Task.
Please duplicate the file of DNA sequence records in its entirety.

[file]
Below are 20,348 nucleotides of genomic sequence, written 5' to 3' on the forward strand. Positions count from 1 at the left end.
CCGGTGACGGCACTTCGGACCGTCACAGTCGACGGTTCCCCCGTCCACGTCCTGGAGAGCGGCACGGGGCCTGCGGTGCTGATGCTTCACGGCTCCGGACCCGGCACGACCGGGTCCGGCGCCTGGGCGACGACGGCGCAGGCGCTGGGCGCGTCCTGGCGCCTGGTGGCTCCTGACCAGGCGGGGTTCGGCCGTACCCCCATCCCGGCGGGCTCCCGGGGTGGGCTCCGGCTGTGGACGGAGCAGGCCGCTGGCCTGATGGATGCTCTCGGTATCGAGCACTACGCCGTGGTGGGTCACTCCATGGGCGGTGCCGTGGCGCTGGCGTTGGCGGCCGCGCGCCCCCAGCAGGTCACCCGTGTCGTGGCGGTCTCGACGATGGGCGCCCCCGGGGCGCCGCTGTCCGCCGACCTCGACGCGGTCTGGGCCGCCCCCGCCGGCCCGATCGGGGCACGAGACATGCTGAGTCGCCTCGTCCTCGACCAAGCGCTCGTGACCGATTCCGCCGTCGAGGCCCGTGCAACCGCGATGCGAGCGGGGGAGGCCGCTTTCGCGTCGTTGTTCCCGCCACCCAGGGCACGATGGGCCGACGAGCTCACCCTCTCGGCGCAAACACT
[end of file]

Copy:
Below are 20,348 nucleotides of genomic sequence, written 5' to 3' on the forward strand. Positions count from 1 at the left end.
CCGGTGACGGCACTTCGGACCGTCACAGTCGACGGTTCCCCCGTCCACGTCCTGGAGAGCGGCACGGGGCCTGCGGTGCTGATGCTTCACGGCTCCGGACCCGGCACGACCGGGTCCGGCGCCTGGGCGACGACGGCGCAGGCGCTGGGCGCGTCCTGGCGCCTGGTGGCTCCTGACCAGGCGGGGTTCGGCCGTACCCCCATCCCGGCGGGCTCCCGGGGTGGGCTCCGGCTGTGGACGGAGCAGGCCGCTGGCCTGATGGATGCTCTCGGTATCGAGCACTACGCCGTGGTGGGTCACTCCATGGGCGGTGCCGTGGCGCTGGCGTTGGCGGCCGCGCGCCCCCAGCAGGTCACCCGTGTCGTGGCGGTCTCGACGATGGGCGCCCCCGGGGCGCCGCTGTCCGCCGACCTCGACGCGGTCTGGGCCGCCCCCGCCGGCCCGATCGGGGCACGAGACATGCTGAGTCGCCTCGTCCTCGACCAAGCGCTCGTGACCGATTCCGCCGTCGAGGCCCGTGCAACCGCGATGCGAGCGGGGGAGGCCGCTTTCGCGTCGTTGTTCCCGCCACCCAGGGCACGATGGGCCGACGAGCTCACCCTCTCGGCGCAAACACT